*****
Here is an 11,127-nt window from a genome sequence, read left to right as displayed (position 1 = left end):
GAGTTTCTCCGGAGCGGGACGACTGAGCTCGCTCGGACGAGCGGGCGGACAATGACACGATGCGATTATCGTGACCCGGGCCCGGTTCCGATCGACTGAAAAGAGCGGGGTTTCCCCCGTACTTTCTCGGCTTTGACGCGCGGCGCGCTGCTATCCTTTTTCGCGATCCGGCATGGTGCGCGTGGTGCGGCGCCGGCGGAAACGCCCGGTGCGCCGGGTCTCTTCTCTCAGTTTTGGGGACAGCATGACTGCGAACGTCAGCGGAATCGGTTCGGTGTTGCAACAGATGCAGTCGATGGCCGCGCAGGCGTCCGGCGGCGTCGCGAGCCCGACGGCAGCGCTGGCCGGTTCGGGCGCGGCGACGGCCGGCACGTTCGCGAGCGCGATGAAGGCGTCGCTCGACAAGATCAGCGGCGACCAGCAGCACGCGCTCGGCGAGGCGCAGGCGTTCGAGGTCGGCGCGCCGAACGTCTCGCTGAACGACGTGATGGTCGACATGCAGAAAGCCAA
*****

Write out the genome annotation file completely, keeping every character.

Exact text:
Here is an 11,127-nt window from a genome sequence, read left to right as displayed (position 1 = left end):
GAGTTTCTCCGGAGCGGGACGACTGAGCTCGCTCGGACGAGCGGGCGGACAATGACACGATGCGATTATCGTGACCCGGGCCCGGTTCCGATCGACTGAAAAGAGCGGGGTTTCCCCCGTACTTTCTCGGCTTTGACGCGCGGCGCGCTGCTATCCTTTTTCGCGATCCGGCATGGTGCGCGTGGTGCGGCGCCGGCGGAAACGCCCGGTGCGCCGGGTCTCTTCTCTCAGTTTTGGGGACAGCATGACTGCGAACGTCAGCGGAATCGGTTCGGTGTTGCAACAGATGCAGTCGATGGCCGCGCAGGCGTCCGGCGGCGTCGCGAGCCCGACGGCAGCGCTGGCCGGTTCGGGCGCGGCGACGGCCGGCACGTTCGCGAGCGCGATGAAGGCGTCGCTCGACAAGATCAGCGGCGACCAGCAGCACGCGCTCGGCGAGGCGCAGGCGTTCGAGGTCGGCGCGCCGAACGTCTCGCTGAACGACGTGATGGTCGACATGCAGAAAGCCAA